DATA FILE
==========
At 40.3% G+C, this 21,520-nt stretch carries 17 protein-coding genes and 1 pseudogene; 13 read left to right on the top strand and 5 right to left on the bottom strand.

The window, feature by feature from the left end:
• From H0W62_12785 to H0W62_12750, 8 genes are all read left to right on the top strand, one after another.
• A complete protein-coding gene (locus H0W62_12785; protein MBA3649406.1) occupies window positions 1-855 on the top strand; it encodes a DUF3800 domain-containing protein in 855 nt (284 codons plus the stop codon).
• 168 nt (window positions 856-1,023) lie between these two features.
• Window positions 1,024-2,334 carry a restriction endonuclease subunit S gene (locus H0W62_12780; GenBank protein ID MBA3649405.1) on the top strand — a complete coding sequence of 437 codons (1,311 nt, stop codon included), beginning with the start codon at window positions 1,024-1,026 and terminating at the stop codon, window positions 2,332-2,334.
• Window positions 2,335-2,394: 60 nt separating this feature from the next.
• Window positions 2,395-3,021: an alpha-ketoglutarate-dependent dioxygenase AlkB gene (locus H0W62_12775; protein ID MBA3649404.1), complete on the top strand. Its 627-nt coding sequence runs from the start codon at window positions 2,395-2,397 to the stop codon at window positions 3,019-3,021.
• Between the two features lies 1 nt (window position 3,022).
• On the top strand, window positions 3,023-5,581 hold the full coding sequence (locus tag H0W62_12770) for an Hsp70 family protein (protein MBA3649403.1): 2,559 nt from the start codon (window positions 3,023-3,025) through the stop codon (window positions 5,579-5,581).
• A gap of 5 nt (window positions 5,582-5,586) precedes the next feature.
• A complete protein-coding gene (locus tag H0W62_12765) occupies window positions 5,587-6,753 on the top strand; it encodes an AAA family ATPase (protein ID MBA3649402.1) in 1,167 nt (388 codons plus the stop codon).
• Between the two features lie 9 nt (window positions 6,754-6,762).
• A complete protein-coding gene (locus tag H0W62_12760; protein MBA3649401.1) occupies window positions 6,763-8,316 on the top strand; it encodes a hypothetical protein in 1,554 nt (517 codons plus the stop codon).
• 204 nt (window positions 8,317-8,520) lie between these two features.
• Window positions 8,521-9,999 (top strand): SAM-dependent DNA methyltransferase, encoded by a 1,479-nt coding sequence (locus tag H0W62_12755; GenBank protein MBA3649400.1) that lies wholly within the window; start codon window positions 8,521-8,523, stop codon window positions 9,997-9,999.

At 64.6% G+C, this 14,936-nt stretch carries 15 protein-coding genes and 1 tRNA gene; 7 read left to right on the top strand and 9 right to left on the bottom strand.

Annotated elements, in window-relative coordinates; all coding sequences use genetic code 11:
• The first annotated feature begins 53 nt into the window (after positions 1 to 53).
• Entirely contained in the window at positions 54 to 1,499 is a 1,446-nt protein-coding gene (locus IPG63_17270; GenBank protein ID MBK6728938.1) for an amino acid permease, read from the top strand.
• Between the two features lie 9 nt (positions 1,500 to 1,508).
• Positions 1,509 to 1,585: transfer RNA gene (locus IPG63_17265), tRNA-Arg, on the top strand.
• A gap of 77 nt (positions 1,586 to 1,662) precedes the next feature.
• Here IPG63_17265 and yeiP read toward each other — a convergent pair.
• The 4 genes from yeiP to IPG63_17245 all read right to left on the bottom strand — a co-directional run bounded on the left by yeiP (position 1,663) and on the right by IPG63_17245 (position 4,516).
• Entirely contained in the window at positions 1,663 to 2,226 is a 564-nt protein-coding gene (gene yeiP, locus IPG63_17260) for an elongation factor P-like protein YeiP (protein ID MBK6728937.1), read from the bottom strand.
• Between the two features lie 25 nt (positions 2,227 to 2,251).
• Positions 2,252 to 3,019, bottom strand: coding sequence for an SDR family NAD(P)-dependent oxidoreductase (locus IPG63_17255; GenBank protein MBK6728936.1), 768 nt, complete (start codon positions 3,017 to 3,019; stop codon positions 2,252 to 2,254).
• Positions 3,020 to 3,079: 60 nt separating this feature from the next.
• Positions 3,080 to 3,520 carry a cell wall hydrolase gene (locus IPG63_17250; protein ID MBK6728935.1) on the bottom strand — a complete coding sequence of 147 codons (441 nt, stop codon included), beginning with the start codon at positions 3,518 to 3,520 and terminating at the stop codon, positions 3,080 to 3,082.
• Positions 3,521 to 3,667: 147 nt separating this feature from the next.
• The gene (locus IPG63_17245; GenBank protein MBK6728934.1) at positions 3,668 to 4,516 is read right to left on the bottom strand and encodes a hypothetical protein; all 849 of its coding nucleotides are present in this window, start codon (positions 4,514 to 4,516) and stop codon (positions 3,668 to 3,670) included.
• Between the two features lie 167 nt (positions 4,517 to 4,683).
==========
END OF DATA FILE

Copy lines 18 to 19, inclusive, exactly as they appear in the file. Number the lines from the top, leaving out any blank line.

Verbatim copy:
Annotated elements, in window-relative coordinates; all coding sequences use genetic code 11:
• The first annotated feature begins 53 nt into the window (after positions 1 to 53).